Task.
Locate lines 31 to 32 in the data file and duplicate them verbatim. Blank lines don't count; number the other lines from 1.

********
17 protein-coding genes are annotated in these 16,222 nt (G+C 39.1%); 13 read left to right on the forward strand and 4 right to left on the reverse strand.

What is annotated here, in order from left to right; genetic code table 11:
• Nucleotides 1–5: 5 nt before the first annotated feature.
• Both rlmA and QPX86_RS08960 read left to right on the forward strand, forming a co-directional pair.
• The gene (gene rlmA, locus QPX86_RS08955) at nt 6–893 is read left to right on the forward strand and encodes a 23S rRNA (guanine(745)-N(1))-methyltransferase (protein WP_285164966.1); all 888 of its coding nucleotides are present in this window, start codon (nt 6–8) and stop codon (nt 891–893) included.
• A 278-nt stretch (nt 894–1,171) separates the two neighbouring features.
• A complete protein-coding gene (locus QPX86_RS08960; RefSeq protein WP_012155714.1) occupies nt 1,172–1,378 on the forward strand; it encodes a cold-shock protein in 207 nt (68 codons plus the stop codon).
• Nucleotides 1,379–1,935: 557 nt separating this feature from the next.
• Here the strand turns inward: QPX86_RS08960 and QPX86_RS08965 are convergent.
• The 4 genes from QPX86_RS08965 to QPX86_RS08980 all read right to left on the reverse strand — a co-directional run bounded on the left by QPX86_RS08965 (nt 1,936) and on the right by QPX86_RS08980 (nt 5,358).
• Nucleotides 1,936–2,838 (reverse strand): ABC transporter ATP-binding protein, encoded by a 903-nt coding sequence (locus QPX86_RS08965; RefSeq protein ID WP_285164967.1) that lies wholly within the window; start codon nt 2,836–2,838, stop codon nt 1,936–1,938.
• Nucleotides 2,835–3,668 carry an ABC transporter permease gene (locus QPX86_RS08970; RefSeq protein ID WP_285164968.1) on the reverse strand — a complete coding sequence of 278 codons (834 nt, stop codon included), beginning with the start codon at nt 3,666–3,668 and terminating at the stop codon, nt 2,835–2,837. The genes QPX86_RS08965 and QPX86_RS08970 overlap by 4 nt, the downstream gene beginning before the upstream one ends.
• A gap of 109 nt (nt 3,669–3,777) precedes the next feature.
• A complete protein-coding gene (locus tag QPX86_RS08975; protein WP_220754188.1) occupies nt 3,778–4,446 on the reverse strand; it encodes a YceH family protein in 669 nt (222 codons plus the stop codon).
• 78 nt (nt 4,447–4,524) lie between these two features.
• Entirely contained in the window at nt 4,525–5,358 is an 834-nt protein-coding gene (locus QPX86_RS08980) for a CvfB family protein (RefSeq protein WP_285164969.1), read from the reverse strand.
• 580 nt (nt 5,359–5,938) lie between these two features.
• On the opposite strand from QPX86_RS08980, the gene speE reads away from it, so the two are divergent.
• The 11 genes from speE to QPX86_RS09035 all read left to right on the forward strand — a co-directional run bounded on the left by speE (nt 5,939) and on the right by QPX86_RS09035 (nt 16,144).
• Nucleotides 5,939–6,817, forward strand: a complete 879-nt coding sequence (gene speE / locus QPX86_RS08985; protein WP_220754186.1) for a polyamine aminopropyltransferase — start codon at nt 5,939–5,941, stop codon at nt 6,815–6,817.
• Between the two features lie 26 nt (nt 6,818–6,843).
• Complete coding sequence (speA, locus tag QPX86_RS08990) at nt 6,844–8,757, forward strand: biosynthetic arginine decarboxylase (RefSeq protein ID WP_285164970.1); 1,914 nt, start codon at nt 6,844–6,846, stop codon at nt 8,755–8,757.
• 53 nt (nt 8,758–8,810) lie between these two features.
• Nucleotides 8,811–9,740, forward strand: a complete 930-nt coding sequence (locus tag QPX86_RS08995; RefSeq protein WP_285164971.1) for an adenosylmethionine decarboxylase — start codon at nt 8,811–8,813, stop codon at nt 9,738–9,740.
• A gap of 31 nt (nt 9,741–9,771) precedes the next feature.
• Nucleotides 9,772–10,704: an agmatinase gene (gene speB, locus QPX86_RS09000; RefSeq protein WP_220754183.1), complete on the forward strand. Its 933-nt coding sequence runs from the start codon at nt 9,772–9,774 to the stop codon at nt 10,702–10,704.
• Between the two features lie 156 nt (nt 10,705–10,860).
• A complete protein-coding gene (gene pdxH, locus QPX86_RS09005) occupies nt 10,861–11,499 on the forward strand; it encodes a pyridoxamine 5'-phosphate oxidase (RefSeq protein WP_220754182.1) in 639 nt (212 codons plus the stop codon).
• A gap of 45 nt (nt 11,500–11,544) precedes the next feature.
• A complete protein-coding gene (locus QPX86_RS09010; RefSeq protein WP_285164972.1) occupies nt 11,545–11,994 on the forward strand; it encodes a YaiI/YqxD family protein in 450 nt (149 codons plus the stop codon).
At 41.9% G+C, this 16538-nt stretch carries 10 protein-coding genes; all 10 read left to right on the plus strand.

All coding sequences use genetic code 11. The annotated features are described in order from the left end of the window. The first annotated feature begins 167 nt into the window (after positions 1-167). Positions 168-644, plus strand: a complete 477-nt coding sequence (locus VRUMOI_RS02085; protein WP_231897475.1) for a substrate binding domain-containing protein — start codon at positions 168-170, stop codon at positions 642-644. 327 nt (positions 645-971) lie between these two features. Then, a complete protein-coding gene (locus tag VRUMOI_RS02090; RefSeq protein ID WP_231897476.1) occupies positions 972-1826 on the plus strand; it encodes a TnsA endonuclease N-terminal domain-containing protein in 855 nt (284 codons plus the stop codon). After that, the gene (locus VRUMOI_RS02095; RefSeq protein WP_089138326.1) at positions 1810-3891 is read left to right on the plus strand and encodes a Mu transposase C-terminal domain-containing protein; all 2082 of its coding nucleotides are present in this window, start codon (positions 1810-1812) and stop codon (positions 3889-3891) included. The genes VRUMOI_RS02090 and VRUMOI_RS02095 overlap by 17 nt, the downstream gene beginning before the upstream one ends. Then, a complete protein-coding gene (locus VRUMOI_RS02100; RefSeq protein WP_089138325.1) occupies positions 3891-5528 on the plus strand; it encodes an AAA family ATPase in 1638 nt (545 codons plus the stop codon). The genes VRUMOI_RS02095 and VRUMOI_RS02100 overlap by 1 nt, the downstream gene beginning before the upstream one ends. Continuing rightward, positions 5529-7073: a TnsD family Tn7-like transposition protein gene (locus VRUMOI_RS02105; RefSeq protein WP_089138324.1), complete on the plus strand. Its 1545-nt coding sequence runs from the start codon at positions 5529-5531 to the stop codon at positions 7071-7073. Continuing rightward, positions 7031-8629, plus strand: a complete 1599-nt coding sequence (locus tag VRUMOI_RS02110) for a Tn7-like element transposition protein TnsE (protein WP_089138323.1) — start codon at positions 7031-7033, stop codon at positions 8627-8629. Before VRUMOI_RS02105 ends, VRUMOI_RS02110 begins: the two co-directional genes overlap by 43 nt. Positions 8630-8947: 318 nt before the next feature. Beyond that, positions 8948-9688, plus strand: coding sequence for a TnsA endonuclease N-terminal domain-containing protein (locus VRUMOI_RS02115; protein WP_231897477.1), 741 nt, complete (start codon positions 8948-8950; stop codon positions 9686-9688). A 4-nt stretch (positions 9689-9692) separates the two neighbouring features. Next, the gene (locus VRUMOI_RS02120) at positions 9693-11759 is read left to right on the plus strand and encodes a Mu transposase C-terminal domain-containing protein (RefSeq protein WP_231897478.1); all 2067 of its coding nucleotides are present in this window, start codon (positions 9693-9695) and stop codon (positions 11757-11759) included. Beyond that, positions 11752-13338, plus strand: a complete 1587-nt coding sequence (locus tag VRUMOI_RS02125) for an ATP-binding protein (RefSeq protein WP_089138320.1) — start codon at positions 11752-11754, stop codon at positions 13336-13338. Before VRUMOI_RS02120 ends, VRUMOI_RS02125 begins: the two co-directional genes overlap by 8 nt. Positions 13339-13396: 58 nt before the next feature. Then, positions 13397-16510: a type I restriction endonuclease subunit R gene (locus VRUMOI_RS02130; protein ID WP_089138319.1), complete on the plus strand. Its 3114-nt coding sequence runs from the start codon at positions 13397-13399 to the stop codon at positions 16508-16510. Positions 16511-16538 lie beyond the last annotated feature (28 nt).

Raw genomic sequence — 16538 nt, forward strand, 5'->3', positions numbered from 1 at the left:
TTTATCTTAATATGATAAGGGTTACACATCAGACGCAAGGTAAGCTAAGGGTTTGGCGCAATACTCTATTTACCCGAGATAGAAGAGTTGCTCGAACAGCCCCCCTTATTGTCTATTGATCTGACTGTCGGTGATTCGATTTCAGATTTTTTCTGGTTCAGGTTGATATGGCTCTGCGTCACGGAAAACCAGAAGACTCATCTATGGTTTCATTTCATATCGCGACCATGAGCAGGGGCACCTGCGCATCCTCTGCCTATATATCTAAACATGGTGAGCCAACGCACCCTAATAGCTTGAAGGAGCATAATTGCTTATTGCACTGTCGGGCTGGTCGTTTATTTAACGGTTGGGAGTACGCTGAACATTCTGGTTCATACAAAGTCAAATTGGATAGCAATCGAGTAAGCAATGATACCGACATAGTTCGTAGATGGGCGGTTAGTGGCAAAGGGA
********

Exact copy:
At 41.9% G+C, this 16538-nt stretch carries 10 protein-coding genes; all 10 read left to right on the plus strand.

All coding sequences use genetic code 11. The annotated features are described in order from the left end of the window. The first annotated feature begins 167 nt into the window (after positions 1-167). Positions 168-644, plus strand: a complete 477-nt coding sequence (locus VRUMOI_RS02085; protein WP_231897475.1) for a substrate binding domain-containing protein — start codon at positions 168-170, stop codon at positions 642-644. 327 nt (positions 645-971) lie between these two features. Then, a complete protein-coding gene (locus tag VRUMOI_RS02090; RefSeq protein ID WP_231897476.1) occupies positions 972-1826 on the plus strand; it encodes a TnsA endonuclease N-terminal domain-containing protein in 855 nt (284 codons plus the stop codon). After that, the gene (locus VRUMOI_RS02095; RefSeq protein WP_089138326.1) at positions 1810-3891 is read left to right on the plus strand and encodes a Mu transposase C-terminal domain-containing protein; all 2082 of its coding nucleotides are present in this window, start codon (positions 1810-1812) and stop codon (positions 3889-3891) included. The genes VRUMOI_RS02090 and VRUMOI_RS02095 overlap by 17 nt, the downstream gene beginning before the upstream one ends. Then, a complete protein-coding gene (locus VRUMOI_RS02100; RefSeq protein WP_089138325.1) occupies positions 3891-5528 on the plus strand; it encodes an AAA family ATPase in 1638 nt (545 codons plus the stop codon). The genes VRUMOI_RS02095 and VRUMOI_RS02100 overlap by 1 nt, the downstream gene beginning before the upstream one ends. Continuing rightward, positions 5529-7073: a TnsD family Tn7-like transposition protein gene (locus VRUMOI_RS02105; RefSeq protein WP_089138324.1), complete on the plus strand. Its 1545-nt coding sequence runs from the start codon at positions 5529-5531 to the stop codon at positions 7071-7073. Continuing rightward, positions 7031-8629, plus strand: a complete 1599-nt coding sequence (locus tag VRUMOI_RS02110) for a Tn7-like element transposition protein TnsE (protein WP_089138323.1) — start codon at positions 7031-7033, stop codon at positions 8627-8629. Before VRUMOI_RS02105 ends, VRUMOI_RS02110 begins: the two co-directional genes overlap by 43 nt. Positions 8630-8947: 318 nt before the next feature. Beyond that, positions 8948-9688, plus strand: coding sequence for a TnsA endonuclease N-terminal domain-containing protein (locus VRUMOI_RS02115; protein WP_231897477.1), 741 nt, complete (start codon positions 8948-8950; stop codon positions 9686-9688). A 4-nt stretch (positions 9689-9692) separates the two neighbouring features. Next, the gene (locus VRUMOI_RS02120) at positions 9693-11759 is read left to right on the plus strand and encodes a Mu transposase C-terminal domain-containing protein (RefSeq protein WP_231897478.1); all 2067 of its coding nucleotides are present in this window, start codon (positions 9693-9695) and stop codon (positions 11757-11759) included. Beyond that, positions 11752-13338, plus strand: a complete 1587-nt coding sequence (locus tag VRUMOI_RS02125) for an ATP-binding protein (RefSeq protein WP_089138320.1) — start codon at positions 11752-11754, stop codon at positions 13336-13338. Before VRUMOI_RS02120 ends, VRUMOI_RS02125 begins: the two co-directional genes overlap by 8 nt. Positions 13339-13396: 58 nt before the next feature. Then, positions 13397-16510: a type I restriction endonuclease subunit R gene (locus VRUMOI_RS02130; protein ID WP_089138319.1), complete on the plus strand. Its 3114-nt coding sequence runs from the start codon at positions 13397-13399 to the stop codon at positions 16508-16510. Positions 16511-16538 lie beyond the last annotated feature (28 nt).